A new analysis reveals that nearly half of the people that the Pat McCrory campaign and its allies have accused of illegally voting as felons are not serving a felony sentence.
“It’s incredibly irresponsible for Gov. McCrory to allow these poorly researched accusations against voters to continue,” said Bob Hall, executive director of Democracy North Carolina. “He and his allies are exposing themselves to charges of slandering voters.”
Claims of widespread fraud are being repeated over and over. In reality, the number of votes contested in the McCrory campaign protests are very small and many of the claims are completely false.
Using records from the NC Department of Public Safety and State Board of Elections, Democracy North Carolina examined the status of all 43 individuals in 20 counties who are the target of felony voting protests received by the State of Board as of November 20.
Of the 43 individuals, 19 (or 44%) are not serving felony sentences, according to NCDPS records. Thirteen of the 43 accused voters are on probation for misdemeanor violations, which do not terminate their right to vote. A person on probation or parole for a felony conviction may not legally vote in North Carolina, but citizens with an active misdemeanor sentence may still register and vote.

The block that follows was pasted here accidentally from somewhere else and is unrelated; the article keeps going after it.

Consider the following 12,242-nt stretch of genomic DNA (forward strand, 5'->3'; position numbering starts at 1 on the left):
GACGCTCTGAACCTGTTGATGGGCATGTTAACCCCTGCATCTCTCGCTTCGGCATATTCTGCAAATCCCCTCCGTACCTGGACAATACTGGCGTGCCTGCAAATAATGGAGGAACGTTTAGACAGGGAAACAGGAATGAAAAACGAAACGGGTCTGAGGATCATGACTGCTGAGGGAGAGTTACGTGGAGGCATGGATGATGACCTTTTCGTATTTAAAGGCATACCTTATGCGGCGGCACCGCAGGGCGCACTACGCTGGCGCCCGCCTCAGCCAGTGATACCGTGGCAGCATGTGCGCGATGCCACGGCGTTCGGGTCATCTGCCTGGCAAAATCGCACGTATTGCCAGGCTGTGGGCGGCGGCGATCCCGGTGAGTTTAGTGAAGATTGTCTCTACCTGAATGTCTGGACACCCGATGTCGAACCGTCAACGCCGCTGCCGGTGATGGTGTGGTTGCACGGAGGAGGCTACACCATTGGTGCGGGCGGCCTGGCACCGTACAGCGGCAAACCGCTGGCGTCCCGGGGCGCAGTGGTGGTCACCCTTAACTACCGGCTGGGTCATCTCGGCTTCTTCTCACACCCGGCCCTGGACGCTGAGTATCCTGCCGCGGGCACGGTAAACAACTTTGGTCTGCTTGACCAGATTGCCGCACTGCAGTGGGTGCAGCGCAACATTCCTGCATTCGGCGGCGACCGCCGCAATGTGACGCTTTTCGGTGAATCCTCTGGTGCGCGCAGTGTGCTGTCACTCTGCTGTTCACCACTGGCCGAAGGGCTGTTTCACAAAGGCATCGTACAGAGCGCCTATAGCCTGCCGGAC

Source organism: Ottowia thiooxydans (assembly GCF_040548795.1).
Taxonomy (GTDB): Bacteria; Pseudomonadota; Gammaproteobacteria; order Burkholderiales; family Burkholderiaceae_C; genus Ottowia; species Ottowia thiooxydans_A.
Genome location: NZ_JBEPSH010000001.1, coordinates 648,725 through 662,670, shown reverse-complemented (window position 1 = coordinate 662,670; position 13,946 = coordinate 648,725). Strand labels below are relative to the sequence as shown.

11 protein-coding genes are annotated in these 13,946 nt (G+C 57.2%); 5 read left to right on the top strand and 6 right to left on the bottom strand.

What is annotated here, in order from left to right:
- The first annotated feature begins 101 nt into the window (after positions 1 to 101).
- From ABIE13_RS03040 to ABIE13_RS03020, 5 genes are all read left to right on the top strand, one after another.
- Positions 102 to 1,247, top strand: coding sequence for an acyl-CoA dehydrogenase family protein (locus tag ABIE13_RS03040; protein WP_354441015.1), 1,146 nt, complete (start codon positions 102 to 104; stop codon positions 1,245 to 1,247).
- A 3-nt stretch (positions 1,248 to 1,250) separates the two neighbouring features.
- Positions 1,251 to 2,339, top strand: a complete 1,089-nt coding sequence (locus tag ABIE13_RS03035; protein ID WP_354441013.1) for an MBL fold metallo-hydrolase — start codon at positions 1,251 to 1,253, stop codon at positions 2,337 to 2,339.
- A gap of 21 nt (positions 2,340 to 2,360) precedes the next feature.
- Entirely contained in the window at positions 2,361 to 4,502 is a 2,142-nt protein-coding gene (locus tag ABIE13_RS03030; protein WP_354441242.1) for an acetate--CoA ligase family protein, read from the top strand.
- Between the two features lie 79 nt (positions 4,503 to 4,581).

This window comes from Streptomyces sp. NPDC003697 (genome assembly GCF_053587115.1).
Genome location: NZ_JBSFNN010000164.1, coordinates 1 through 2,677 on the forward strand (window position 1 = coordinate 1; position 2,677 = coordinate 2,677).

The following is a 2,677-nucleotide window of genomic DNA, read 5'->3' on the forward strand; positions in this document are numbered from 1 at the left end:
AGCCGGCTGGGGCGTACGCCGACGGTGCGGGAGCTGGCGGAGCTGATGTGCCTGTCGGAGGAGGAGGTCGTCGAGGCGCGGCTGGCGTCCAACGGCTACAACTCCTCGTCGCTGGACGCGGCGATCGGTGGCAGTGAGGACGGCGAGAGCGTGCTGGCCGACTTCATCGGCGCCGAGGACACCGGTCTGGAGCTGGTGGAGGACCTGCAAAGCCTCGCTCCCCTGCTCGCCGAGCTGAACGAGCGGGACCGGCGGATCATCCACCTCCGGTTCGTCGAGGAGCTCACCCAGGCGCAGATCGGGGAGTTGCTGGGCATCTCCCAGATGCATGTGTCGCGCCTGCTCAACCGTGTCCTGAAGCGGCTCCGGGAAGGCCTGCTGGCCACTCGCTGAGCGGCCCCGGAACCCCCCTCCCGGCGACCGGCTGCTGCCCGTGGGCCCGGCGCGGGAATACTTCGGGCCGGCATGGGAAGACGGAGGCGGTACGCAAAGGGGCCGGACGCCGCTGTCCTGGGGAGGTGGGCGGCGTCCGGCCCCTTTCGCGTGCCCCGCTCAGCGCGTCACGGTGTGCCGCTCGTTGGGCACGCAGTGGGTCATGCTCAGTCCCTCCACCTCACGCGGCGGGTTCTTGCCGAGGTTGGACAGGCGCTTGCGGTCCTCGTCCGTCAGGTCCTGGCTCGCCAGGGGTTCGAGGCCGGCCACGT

In addition, 6 of the 43 voters are not serving any sentence at all. “Honest voters are being maligned by sloppy research – some might even say gross negligence – just to create the impression that widespread fraud has ruined an election,” said Hall. “It’s shameful and it should stop.”
Democracy North Carolina is asking reporters not to publicly identify the names of wrongly accused individuals without their permission. A list of the 43 and those incorrectly called felons is available upon request.
One of the 6 completely misidentified voters is a white Republican in his 20s; three others were confused with family members because of the Sr. or Jr. in their names.
Meanwhile, last night Greene County joined Halifax County in dismissing an unsubstantiated claim that a Black community group was illegally signing or “harvesting” absentee ballots. The Greene County Board of Elections staff conducted an investigation and the Republican-controlled board dismissed the claim as having no merit. The McCrory campaign says it filed absentee-voting protests involving African-American groups in about a dozen counties, without providing evidence of any wrongdoing in the county.
“The biggest fraud here is the McCrory operatives filing dozens of false charges that damage the reputation of voters, election officials, and the voting process,” said Hall.